Modern humans differ from wild great apes in gestation length, weaning age, interbirth interval, sexual maturity, and longevity, but evolutionary an- thropologists do not know when these distinctive life-history conditions evolved. Dental tissues contain faithful records of birth and incremental growth, and scholars suggest that molar eruption age,...
Data
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Article
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Early-life dietary transitions reflect fundamental aspects of primate evolution and are important determinants of health in contemporary human populations. Weaning is critical to developmental and reproductive rates; early weaning can have detrimental health effects but enables shorter inter-birth intervals, which influences population growth. Unco...
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Understanding dental development in chimpanzees, our closest living relatives, is of fundamental importance for reconstructing the evolution of human development. Most early hominin species are believed to show rapid ape-like patterns of development, implying that a prolonged modern human childhood evolved quite recently. However, chimpanzee develo...
Chapter
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The Aterian fossil hominins represent one of the most abundant series of human remains associated with Middle Stone Age/Middle Paleolithic assemblages in Africa. Their dates have been revised and they are now mostly assigned to a period between 90 and 35 ka. Although the Aterian human fossil record is exclusively Moroccan, Aterian assemblages are f...
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Dental enamel thickness has received considerable attention in ecological models of the adaptive significance of primate morphology. Several authors have theorized that the degree of enamel thickness may reflect selective pressures related to the consumption of fallback foods (dietary items that may require complex processing and/or have low nutrit...
Article
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Orangutans (Pongo) are the only great ape genus with a substantial Pleistocene and Holocene fossil record, demonstrating a much larger geographic range than extant populations. In addition to having an extensive fossil record, Pongo shows several convergent morphological similarities with Homo, including a trend of dental reduction during the past...
Article
Contexts and age of the new dental human fossils from Middle Pleistocene deposits at Thomas Quarry I (Casablanca, Morocco) - The Thomas Quarry I locality became famous in 1969 with the discovery of a human half-mandible in a cave. From 1988 onwards, modern controlled excavations took place within the framework of the Franco-Moroccan co-operative pr...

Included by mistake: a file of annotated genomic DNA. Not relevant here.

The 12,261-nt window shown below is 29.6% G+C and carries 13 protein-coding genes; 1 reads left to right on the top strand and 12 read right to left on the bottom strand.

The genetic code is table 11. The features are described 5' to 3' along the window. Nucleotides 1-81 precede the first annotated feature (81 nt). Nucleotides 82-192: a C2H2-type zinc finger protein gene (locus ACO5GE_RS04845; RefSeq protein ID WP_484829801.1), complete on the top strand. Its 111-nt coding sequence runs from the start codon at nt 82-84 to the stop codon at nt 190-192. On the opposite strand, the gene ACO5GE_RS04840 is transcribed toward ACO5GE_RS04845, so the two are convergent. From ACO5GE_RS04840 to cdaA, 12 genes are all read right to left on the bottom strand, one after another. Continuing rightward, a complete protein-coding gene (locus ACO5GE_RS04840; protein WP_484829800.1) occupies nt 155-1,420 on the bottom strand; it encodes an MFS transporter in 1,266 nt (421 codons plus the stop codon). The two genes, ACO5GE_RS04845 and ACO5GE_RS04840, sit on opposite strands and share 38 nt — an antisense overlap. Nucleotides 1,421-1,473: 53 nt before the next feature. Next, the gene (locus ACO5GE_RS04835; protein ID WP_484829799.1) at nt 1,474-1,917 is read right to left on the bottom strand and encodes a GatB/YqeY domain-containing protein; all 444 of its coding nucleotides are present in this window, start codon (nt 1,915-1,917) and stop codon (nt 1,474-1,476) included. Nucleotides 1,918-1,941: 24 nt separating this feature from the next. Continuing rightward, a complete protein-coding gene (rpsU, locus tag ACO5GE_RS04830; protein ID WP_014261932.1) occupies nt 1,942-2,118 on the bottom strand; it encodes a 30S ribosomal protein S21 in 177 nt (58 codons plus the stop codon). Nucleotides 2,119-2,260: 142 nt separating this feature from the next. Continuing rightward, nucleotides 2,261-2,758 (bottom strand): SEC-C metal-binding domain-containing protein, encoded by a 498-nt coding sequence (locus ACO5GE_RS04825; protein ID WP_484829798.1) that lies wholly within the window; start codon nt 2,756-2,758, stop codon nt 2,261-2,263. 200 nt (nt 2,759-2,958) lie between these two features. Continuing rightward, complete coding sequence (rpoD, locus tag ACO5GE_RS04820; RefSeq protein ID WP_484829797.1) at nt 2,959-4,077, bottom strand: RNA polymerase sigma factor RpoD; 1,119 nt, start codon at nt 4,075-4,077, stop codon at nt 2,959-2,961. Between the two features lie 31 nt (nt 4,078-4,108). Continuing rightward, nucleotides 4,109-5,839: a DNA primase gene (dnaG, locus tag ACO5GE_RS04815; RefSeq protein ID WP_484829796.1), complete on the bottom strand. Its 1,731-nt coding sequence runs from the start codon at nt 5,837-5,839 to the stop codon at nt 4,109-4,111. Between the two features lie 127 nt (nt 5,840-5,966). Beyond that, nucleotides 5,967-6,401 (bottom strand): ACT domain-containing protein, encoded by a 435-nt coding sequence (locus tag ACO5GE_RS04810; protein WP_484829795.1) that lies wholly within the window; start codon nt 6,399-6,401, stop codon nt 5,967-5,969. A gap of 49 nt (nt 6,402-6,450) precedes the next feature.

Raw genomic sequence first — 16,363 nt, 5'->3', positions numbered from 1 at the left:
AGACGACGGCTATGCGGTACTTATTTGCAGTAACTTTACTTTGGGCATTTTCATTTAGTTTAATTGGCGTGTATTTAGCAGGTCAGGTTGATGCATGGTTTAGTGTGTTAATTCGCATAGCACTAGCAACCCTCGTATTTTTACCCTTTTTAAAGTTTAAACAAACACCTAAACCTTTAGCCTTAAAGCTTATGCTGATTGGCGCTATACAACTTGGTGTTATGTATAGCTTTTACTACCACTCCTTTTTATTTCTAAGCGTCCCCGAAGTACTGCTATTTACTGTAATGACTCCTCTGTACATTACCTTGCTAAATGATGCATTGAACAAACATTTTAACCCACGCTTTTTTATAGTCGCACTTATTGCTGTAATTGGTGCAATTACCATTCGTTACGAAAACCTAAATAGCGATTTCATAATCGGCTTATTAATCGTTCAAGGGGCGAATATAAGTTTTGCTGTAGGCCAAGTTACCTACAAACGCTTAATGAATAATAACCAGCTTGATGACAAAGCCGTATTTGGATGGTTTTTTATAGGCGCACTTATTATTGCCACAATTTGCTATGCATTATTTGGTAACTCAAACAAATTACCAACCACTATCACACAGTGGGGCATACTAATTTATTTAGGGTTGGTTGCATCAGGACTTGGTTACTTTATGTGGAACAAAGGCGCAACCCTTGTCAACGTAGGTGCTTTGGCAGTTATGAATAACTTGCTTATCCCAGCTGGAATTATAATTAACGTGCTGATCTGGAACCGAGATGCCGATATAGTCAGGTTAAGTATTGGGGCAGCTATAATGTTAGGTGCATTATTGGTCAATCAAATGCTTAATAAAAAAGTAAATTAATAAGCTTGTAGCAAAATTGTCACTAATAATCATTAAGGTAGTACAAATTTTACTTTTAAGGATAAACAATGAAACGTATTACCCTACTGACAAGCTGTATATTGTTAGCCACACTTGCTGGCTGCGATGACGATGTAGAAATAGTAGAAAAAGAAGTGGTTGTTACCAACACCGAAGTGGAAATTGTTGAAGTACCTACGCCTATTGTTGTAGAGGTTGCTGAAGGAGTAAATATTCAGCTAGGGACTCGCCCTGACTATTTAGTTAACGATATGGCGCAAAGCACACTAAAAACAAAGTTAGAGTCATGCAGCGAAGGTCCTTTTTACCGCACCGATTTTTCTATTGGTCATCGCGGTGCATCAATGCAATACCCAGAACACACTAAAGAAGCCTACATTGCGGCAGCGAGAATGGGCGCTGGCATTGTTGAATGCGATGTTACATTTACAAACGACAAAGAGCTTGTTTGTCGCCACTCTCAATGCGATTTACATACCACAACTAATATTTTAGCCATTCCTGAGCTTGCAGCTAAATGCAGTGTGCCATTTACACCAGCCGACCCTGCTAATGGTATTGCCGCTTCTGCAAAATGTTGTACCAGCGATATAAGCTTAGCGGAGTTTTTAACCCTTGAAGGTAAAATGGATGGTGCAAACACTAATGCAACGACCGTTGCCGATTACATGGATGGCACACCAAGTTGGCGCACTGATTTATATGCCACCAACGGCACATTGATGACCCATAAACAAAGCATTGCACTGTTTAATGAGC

Chapter
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Studies of dental development have reported conflicting results regarding whether Neanderthal growth and development was similar to that of modern humans. The discovery of a partial permanent maxillary juvenile dentition (OR-1) from the Obi-Rakhmat Grotto, Uzbekistan, provides the opportunity to assess dental development and age at death in a Paleo...
Article
Full-text available
Contexts and age of the new dental human fossils from Middle Pleistocene deposits at Thomas Quarry I (Casablanca, Morocco) – The Thomas Quarry I locality became famous in 1969 with the discovery of a human half-mandible in a cave. From 1988 onwards, modern controlled excavations took place within the framework of the Franco-Moroccan co-operative pr...
Article
Full-text available
A comparative study has been made of human and great ape molar tooth enamel. Nanoindentation techniques are used to map profiles of elastic modulus and hardness across sections from the enamel-dentin junction to the outer tooth surface. The measured data profiles overlap between species, suggesting a degree of commonality in material properties. Us...
Article
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Dental enamel thickness continues to feature prominently in anthropological studies of ape and human evolution, as well as studies of preventative oral care and treatment. Traditional studies of enamel thickness require physical sectioning of teeth for linear and scaled measurements. Recent applications of microtomographic imaging allow scientists...
Article
Full-text available
Humans have an unusual life history, with an early weaning age, long childhood, late first reproduction, short interbirth intervals, and long lifespan. In contrast, great apes wean later, reproduce earlier, and have longer intervals between births. Despite 80 y of speculation, the origins of these developmental patterns in Homo sapiens remain unkno...
Article
Full-text available
The Thomas Quarry I locality was made famous in 1969 with the discovery of a human half-mandible in a cave. In 1985, further investigations revealed the presence of a Lower Acheulean assemblage in lower units of the section. From 1988 onwards, modern controlled excavations took place within the framework of the Franco-Moroccan co-operative project...